November 9

Page 12


She also didn’t allow me to date before I turned sixteen. So in the first few months after my sixteenth birthday, I went on three dates with three different guys. And it was fun. Two of them were coworkers I may or may not have already made out with once or twice in a dressing room on set. One of them was the brother of a friend of mine. And no matter who I went out with or how much fun I did or didn’t have, my mother would have the same conversation with me every time I came home from a date, about the importance of not falling in love until I’m at an age where I genuinely know myself. She still has the same conversation with me, and I don’t even date.
My mother went on a self-help book binge after she divorced my father. She read every book she could find on parenting, marriage, finding yourself as a woman. Through all of these books, she concluded that girls change more between the ages of sixteen and twenty-three than at any other time in their lives. And it’s important to her that I don’t spend any of these years in love with some guy, because if I do, she fears I’ll never learn how to fall in love with myself.
She met my father when she was sixteen and left him when she was twenty-three, so I’m thinking her age range restrictions have a little to do with personal experience. But considering I’m only eighteen and have no plans to settle down anytime soon, I figure it’s easy to follow her advice and allow her to take the credit. It’s the least I could do.
I do find humor in the fact that she thinks there’s this all-magical age when a woman finally has all her shit figured out. But I will admit that one of my favorite quotes is actually one she made up.
“You’ll never be able to find yourself if you’re lost in someone else.”
My mother isn’t famous. She doesn’t have an incredible career. She isn’t even married to the love of her life. But there’s one thing she’s always been . . .
And that’s why, until I find reason otherwise, I’ll listen to every word she says, however absurd it might seem. I’ve never once known her to give me bad advice, so despite the fact that Benton James Kessler could have walked right off the pages of one of the many romance novels I keep stocked on my bedroom shelf—the guy doesn’t have a chance in hell with me for at least five more years.
But that’s not to say I didn’t want to crawl on his lap and straddle him right there on that park bench while I shoved my tongue down his throat. Because it was really hard to hold myself back after he admitted he thought I was beautiful.
No, wait.
Fucking beautiful were the exact words he used.
And while he does seem a little too good to be true, and he’s probably full of flaws and annoying little habits, I’m still just greedy enough to want to spend the rest of the day with him. Because who knows? Even though I’m moving to New York, I might still straddle him tonight and stick my tongue down his throat.
When I woke up this morning, I thought today was going to be one of the toughest days I’ve had in two years. Who knew the anniversary of the worst day of my life might possibly end on a good note?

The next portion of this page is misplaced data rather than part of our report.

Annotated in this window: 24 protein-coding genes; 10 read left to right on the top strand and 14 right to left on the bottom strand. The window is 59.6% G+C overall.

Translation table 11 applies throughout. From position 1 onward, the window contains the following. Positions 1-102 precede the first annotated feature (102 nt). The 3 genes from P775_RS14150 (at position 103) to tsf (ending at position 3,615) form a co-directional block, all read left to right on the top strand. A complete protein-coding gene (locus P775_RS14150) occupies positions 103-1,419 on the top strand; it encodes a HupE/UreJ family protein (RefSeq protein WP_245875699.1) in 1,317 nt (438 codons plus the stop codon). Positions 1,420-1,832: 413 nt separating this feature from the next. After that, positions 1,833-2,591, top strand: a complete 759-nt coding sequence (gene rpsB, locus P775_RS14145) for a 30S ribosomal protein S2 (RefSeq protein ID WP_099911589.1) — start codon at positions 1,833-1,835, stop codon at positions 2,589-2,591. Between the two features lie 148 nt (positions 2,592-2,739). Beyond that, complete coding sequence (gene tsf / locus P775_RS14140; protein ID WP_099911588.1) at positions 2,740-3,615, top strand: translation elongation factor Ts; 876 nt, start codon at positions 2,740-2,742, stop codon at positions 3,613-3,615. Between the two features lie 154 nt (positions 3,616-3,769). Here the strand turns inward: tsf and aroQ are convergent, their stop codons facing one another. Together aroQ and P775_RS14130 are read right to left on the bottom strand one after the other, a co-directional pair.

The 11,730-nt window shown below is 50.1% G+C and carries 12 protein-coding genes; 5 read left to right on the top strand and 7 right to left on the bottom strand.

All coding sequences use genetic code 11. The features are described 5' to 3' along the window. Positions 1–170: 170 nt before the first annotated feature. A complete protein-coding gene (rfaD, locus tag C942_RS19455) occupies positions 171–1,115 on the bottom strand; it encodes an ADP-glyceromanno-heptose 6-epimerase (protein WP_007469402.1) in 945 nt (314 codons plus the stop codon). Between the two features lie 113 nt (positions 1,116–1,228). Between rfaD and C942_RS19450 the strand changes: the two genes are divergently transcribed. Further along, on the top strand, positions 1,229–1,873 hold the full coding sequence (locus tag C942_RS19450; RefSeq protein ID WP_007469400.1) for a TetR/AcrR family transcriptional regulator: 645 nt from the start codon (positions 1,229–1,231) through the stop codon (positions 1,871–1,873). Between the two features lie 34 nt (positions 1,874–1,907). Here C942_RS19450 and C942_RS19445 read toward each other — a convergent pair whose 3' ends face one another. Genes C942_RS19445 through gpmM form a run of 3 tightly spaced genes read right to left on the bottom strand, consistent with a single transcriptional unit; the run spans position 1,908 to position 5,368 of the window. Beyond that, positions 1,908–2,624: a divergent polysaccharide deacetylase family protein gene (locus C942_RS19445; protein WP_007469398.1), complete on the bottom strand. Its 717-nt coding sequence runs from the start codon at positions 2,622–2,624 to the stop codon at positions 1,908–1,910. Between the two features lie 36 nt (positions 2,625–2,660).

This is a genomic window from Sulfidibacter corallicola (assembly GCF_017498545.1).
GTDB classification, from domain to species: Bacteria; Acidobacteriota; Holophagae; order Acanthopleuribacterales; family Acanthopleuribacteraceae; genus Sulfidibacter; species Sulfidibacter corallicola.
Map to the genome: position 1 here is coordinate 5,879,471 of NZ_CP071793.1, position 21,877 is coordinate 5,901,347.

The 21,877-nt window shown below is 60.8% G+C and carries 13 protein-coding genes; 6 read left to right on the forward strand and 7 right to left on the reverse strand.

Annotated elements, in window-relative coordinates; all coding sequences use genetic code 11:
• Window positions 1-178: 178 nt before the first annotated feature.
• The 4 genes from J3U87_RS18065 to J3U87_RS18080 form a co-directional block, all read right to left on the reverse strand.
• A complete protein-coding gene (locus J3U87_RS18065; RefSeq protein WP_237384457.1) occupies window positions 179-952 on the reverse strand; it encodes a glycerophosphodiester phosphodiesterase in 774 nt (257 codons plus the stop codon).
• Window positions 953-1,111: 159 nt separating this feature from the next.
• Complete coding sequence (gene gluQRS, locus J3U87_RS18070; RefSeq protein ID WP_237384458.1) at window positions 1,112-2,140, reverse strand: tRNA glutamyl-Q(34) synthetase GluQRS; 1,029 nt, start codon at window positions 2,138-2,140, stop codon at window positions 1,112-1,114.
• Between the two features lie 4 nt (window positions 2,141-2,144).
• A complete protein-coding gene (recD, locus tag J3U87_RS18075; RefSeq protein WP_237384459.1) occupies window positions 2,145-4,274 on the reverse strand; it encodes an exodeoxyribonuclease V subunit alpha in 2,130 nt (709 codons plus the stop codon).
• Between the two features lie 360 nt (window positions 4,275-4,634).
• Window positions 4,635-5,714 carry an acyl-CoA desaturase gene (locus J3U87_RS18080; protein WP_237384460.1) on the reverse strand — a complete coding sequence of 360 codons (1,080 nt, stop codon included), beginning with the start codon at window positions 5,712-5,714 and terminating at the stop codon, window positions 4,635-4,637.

“Twelve, thirty-five, pound,” I say to Ben, giving him the gate code to my apartment. He rolls down his window and punches in the code. I took a cab to meet my father at the restaurant this morning, so Ben offered to drive me back home.
I point out an empty parking spot, so he turns in that direction and pulls in next to my roommate’s car. We both climb out and meet at the front of his car.
“I feel like I should caution you before we walk inside,” I say.
He glances at the apartment building and then looks back at me with unease. “You don’t live with a real-life boyfriend, do you?”
I laugh. “No, not even close. My roommate’s name is Amber, and she’s probably going to bombard you with a million questions, considering I’ve never stepped foot through my front door with a guy before.” I don’t know why it doesn’t bother me at all to admit that to him.
He casually drapes his arm around my shoulders and begins walking toward the building with me. “If you’re asking me to pretend we’re just friends, that’s not gonna happen. I’m not downplaying our relationship for your roommate’s sake.”
I laugh and lead him to the front door of my apartment. I catch myself lifting my hand to knock but turn the doorknob instead. This is still my home for at least ten more hours, so I shouldn’t feel the need to knock.
Ben’s arm leaves my shoulders in order for me to walk through the door first. I look across the living room to find Amber standing at the kitchen counter with her boyfriend. She and Glenn have been dating for over a year now, and neither of them have come out and said it, but I’m pretty sure he’s moving in the second I move out tonight.
She glances up, and her eyes immediately grow wide the second she notices Ben filing in behind me.
“Hey,” I say cheerfully, as if there’s nothing unusual about me bringing home a very good-looking guy whom I’ve never once mentioned before.
We make our way across the living room and Amber’s eyes never leave Ben the entire time. “Hi,” she finally says, still staring at him. “Who are you?” She looks at me and points to Ben. “Who is he?”
Ben steps forward and reaches out his hand. “Benton Kessler,” he says, shaking her hand. He reaches over and shakes Glenn’s hand next. “Just call me Ben, though.” His arm drapes over my shoulders again. “I’m Fallon’s boyfriend.”